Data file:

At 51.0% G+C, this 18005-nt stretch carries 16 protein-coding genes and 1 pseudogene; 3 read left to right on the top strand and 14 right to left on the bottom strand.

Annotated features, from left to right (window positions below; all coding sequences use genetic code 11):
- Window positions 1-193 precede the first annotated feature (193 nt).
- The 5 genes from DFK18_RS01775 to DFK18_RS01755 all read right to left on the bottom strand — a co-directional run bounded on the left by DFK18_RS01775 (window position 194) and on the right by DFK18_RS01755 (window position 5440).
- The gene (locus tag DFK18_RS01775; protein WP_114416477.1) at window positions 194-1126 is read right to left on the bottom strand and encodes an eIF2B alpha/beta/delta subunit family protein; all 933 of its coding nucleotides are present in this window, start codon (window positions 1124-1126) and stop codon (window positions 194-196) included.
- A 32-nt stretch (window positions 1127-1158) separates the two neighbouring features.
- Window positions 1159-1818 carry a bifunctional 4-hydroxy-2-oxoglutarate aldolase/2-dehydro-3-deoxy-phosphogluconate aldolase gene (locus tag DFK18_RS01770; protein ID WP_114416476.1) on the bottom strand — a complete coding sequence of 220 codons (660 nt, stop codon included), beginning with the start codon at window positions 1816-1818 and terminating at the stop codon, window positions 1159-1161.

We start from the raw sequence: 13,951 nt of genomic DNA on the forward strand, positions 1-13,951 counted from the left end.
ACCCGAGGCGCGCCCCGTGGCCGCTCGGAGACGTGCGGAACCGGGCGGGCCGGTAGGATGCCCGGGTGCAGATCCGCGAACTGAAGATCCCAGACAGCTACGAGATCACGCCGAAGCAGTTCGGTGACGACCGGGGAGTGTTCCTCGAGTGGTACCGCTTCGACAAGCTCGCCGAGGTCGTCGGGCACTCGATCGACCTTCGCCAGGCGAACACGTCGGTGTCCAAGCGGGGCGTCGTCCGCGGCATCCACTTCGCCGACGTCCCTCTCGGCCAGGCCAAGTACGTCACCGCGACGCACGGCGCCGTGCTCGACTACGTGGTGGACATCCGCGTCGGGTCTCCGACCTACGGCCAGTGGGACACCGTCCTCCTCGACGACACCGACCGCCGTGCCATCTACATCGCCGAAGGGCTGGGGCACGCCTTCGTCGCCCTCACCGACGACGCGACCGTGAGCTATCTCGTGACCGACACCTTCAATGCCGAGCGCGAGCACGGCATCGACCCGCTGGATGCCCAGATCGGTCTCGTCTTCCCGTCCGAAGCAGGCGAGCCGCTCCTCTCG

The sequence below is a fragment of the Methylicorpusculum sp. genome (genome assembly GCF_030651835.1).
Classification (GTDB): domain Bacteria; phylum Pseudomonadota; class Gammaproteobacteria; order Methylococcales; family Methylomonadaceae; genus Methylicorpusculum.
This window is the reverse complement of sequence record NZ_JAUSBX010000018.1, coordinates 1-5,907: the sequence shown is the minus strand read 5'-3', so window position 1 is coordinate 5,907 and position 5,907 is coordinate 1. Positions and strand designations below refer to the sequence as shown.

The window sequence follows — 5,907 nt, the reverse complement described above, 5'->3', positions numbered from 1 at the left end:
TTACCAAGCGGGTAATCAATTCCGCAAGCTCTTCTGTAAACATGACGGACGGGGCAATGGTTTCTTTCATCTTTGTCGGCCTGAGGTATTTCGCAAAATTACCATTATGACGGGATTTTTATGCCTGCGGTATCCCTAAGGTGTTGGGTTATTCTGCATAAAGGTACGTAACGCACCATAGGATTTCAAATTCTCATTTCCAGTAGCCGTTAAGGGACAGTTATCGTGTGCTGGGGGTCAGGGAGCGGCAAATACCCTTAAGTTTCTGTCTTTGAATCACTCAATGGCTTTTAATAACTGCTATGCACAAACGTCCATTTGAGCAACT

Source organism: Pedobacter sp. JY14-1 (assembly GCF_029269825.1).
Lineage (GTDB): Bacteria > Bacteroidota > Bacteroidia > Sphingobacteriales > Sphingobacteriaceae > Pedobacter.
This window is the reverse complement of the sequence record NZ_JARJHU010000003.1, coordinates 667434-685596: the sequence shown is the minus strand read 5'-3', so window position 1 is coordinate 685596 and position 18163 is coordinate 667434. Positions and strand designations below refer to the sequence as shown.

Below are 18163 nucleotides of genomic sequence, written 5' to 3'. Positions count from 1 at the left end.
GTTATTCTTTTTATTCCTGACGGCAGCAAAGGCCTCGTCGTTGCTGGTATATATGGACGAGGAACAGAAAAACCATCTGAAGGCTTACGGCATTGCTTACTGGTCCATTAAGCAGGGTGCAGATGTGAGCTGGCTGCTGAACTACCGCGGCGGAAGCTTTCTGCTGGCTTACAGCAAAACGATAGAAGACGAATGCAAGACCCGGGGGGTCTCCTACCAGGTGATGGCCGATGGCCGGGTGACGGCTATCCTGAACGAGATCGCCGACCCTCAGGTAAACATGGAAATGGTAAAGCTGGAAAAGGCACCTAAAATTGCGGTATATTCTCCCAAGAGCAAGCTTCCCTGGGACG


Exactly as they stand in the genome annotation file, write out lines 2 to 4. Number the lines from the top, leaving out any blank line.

Annotated features, from left to right (window positions below; all coding sequences use genetic code 11):
- Window positions 1-193 precede the first annotated feature (193 nt).
- The 5 genes from DFK18_RS01775 to DFK18_RS01755 all read right to left on the bottom strand — a co-directional run bounded on the left by DFK18_RS01775 (window position 194) and on the right by DFK18_RS01755 (window position 5440).